The production process of sperm and egg (gametes) is called gametes (spermatogenesis and oogenesis). Gametogenesis involves two rounds of meiotic cell division, in which a diploid cell forms 4 haploid cells.
This figure shows the process of spermatogenesis. The germinal hair (glossy epithelium) of seminal tubules contains spermatogenic cells and supporting cells. (Click here to know about helper cells)
Spermatozoa cells divide through mitosis, then form gametes through meiosis, and mature into sperm through the process of spermatogenesis. Generally, developing sperm cells remain attached by cytoplasmic bridges until they form mature spermatozoa.
The testis continuously produces sperm cells, but not all areas of the semi-duct produce sperm cells at the same time. It takes up to 74 days for an immature germ cell to reach final maturation, and intermittent seasonal periods occur during this growth process.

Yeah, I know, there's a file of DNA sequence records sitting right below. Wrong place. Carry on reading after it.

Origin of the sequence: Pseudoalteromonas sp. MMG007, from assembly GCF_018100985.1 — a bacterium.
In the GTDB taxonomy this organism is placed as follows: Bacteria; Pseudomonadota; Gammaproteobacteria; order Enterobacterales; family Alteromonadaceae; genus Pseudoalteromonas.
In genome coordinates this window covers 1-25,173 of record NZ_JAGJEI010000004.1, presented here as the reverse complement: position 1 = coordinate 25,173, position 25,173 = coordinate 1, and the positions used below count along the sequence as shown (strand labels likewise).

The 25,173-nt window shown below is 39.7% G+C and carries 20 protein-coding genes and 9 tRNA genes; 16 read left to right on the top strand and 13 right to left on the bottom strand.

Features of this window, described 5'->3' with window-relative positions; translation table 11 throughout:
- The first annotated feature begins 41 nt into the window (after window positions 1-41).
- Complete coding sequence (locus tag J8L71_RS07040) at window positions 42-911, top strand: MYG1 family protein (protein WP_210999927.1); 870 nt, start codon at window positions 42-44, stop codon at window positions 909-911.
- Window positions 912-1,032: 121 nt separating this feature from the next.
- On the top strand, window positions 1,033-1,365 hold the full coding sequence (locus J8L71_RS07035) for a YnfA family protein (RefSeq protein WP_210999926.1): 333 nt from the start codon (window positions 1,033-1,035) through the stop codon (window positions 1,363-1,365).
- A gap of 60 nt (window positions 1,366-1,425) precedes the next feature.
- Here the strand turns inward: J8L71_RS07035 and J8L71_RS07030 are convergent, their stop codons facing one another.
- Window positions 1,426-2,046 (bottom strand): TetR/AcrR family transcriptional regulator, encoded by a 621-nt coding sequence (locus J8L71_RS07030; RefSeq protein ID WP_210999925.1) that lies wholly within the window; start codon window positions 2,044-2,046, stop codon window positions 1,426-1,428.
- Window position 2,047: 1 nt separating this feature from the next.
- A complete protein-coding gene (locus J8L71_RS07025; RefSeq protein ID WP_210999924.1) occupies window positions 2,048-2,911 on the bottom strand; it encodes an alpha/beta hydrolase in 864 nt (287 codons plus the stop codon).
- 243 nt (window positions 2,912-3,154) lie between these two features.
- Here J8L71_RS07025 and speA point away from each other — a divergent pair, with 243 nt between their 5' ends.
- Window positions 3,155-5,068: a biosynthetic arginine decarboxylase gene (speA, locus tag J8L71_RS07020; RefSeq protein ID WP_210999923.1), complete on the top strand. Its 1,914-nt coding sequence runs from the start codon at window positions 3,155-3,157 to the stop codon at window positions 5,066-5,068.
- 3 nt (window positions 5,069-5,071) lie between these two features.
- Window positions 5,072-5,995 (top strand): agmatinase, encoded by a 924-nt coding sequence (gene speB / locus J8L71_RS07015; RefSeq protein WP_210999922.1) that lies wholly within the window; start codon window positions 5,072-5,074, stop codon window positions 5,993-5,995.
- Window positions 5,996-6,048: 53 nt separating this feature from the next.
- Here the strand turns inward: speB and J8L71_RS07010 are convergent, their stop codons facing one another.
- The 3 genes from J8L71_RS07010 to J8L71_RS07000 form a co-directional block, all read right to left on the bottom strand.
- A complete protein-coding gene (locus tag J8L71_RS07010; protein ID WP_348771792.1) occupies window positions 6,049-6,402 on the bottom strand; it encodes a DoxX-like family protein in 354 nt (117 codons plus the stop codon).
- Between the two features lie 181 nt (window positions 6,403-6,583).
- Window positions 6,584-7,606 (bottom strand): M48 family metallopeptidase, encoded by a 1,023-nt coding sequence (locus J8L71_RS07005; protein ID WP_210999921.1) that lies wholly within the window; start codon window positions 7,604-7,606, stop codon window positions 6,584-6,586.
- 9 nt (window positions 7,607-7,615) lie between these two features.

Secondary sperm cells must still be mature to fertilize the egg. Maturation requires some changes in the shape and form of sperm cells. The atomic material becomes more condensed and takes an oval shape. This area develops in the head of the sperm. The head is covered by a cap called the acrosome, which is important to help sperm enter the egg.
The tail is attached to the other end of the head. The tail comes from the cytoplasm of secondary sperm cells. In mature sperm, it is a bunch of thin filaments that push the sperm through their uninterrupted motion. After the sperm matures, they will be transported through long thin semolina tubes and stored in the epididymis of the testes until they are ready to release the male.
Spermatogenesis begins at the bottom of the semiconductor tube. Gradually, cells enter the tube and move until mature sperm reach the lumen, where mature sperm accumulate. Splitting is performed simultaneously, if the tube is partially cut, different maturation stages will be observed. A group of cells of different maturing states is produced at the same time, called spermatogenic waves.